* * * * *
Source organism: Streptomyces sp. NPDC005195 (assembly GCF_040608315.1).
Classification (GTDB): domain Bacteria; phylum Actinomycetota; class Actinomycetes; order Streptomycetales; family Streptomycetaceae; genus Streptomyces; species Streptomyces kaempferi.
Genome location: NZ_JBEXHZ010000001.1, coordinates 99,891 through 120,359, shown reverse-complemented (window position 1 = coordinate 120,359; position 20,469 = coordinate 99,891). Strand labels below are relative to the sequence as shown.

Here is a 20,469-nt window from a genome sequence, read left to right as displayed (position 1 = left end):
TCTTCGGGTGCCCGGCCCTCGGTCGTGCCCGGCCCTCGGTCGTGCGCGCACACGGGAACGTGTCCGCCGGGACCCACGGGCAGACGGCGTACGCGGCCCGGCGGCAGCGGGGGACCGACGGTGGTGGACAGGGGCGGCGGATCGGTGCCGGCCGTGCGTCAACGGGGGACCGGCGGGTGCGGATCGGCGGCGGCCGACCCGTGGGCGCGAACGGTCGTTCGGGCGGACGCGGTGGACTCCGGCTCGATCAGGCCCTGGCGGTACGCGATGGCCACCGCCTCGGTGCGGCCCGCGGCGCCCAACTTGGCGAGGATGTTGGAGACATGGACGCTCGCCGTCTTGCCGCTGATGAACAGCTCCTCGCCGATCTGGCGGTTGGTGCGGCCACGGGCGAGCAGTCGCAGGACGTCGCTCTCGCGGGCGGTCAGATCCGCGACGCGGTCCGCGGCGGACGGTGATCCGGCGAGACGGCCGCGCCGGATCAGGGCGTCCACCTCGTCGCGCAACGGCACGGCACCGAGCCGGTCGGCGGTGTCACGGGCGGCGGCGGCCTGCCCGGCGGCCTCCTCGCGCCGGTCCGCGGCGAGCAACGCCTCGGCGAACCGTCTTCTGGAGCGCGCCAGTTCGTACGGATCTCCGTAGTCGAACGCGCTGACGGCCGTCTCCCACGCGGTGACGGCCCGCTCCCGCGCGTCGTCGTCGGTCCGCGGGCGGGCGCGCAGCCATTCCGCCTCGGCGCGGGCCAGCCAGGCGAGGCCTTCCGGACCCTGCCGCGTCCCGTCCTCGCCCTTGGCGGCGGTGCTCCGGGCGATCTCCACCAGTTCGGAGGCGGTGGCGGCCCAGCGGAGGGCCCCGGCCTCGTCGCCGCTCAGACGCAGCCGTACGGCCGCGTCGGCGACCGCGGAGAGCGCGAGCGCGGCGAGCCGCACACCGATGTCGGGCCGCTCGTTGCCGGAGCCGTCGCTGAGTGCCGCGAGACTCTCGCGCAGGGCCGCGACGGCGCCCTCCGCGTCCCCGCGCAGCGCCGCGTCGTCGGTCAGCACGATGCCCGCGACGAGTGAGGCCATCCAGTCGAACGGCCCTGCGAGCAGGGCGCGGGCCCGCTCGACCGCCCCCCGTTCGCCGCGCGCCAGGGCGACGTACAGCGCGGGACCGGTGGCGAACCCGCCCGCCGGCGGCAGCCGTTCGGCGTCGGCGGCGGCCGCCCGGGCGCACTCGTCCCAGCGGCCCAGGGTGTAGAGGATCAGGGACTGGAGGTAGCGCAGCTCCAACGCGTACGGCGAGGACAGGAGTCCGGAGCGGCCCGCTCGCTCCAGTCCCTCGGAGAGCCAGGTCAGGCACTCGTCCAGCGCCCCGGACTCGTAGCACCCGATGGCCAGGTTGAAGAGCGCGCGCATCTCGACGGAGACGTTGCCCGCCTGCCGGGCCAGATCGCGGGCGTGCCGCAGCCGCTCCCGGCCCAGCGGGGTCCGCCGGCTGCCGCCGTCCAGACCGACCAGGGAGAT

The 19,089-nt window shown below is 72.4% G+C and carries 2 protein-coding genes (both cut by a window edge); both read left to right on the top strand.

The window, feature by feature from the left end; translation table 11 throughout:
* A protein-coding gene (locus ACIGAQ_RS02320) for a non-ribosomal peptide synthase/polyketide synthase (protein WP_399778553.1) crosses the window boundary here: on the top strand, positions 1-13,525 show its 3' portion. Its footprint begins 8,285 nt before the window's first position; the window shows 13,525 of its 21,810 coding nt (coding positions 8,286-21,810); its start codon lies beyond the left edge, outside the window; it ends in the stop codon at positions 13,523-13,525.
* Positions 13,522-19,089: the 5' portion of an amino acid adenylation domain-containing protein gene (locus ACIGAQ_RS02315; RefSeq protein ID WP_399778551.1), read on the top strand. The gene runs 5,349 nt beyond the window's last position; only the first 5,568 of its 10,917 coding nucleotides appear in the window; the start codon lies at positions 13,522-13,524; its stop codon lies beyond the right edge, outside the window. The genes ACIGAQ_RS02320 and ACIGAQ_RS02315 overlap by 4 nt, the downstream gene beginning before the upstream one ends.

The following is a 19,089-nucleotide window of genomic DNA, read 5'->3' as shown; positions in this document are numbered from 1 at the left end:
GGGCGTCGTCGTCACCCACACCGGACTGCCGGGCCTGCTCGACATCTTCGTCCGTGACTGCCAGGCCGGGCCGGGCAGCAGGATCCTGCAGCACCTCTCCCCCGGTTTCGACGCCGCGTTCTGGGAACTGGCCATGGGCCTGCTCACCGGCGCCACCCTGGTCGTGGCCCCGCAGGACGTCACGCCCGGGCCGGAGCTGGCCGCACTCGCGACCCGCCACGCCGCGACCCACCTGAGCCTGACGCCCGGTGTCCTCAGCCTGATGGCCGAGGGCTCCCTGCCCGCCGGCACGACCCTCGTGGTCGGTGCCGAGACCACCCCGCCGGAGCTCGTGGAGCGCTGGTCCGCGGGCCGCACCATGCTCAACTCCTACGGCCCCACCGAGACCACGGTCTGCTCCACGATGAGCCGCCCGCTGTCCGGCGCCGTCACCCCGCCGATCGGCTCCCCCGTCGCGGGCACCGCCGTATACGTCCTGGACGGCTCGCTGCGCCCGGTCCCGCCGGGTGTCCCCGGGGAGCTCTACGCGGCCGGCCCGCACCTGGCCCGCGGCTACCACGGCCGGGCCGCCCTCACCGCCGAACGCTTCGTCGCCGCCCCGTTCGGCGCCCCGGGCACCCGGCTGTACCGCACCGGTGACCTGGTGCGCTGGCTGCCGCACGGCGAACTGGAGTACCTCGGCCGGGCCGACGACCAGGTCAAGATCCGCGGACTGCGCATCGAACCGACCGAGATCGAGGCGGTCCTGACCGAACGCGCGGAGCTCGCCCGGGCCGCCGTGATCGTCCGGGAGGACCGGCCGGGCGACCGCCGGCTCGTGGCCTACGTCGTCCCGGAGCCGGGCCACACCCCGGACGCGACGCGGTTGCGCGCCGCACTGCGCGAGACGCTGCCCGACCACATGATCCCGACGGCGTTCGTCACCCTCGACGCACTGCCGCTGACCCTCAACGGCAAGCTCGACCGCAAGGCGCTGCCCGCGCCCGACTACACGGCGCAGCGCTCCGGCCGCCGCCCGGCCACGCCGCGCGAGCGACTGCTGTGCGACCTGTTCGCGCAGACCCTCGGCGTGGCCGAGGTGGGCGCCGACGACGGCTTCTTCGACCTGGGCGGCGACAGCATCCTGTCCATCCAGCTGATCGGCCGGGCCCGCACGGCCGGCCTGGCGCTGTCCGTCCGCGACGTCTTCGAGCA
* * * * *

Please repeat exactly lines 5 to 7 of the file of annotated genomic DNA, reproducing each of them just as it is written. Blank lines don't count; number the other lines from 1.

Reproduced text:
TCTTCGGGTGCCCGGCCCTCGGTCGTGCCCGGCCCTCGGTCGTGCGCGCACACGGGAACGTGTCCGCCGGGACCCACGGGCAGACGGCGTACGCGGCCCGGCGGCAGCGGGGGACCGACGGTGGTGGACAGGGGCGGCGGATCGGTGCCGGCCGTGCGTCAACGGGGGACCGGCGGGTGCGGATCGGCGGCGGCCGACCCGTGGGCGCGAACGGTCGTTCGGGCGGACGCGGTGGACTCCGGCTCGATCAGGCCCTGGCGGTACGCGATGGCCACCGCCTCGGTGCGGCCCGCGGCGCCCAACTTGGCGAGGATGTTGGAGACATGGACGCTCGCCGTCTTGCCGCTGATGAACAGCTCCTCGCCGATCTGGCGGTTGGTGCGGCCACGGGCGAGCAGTCGCAGGACGTCGCTCTCGCGGGCGGTCAGATCCGCGACGCGGTCCGCGGCGGACGGTGATCCGGCGAGACGGCCGCGCCGGATCAGGGCGTCCACCTCGTCGCGCAACGGCACGGCACCGAGCCGGTCGGCGGTGTCACGGGCGGCGGCGGCCTGCCCGGCGGCCTCCTCGCGCCGGTCCGCGGCGAGCAACGCCTCGGCGAACCGTCTTCTGGAGCGCGCCAGTTCGTACGGATCTCCGTAGTCGAACGCGCTGACGGCCGTCTCCCACGCGGTGACGGCCCGCTCCCGCGCGTCGTCGTCGGTCCGCGGGCGGGCGCGCAGCCATTCCGCCTCGGCGCGGGCCAGCCAGGCGAGGCCTTCCGGACCCTGCCGCGTCCCGTCCTCGCCCTTGGCGGCGGTGCTCCGGGCGATCTCCACCAGTTCGGAGGCGGTGGCGGCCCAGCGGAGGGCCCCGGCCTCGTCGCCGCTCAGACGCAGCCGTACGGCCGCGTCGGCGACCGCGGAGAGCGCGAGCGCGGCGAGCCGCACACCGATGTCGGGCCGCTCGTTGCCGGAGCCGTCGCTGAGTGCCGCGAGACTCTCGCGCAGGGCCGCGACGGCGCCCTCCGCGTCCCCGCGCAGCGCCGCGTCGTCGGTCAGCACGATGCCCGCGACGAGTGAGGCCATCCAGTCGAACGGCCCTGCGAGCAGGGCGCGGGCCCGCTCGACCGCCCCCCGTTCGCCGCGCGCCAGGGCGACGTACAGCGCGGGACCGGTGGCGAACCCGCCCGCCGGCGGCAGCCGTTCGGCGTCGGCGGCGGCCGCCCGGGCGCACTCGTCCCAGCGGCCCAGGGTGTAGAGGATCAGGGACTGGAGGTAGCGCAGCTCCAACGCGTACGGCGAGGACAGGAGTCCGGAGCGGCCCGCTCGCTCCAGTCCCTCGGAGAGCCAGGTCAGGCACTCGTCCAGCGCCCCGGACTCGTAGCACCCGATGGCCAGGTTGAAGAGCGCGCGCATCTCGACGGAGACGTTGCCCGCCTGCCGGGCCAGATCGCGGGCGTGCCGCAGCCGCTCCCGGCCCAGCGGGGTCCGCCGGCTGCCGCCGTCCAGACCGACCAGGGAGAT

The 19,089-nt window shown below is 72.4% G+C and carries 2 protein-coding genes (both cut by a window edge); both read left to right on the top strand.

The window, feature by feature from the left end; translation table 11 throughout: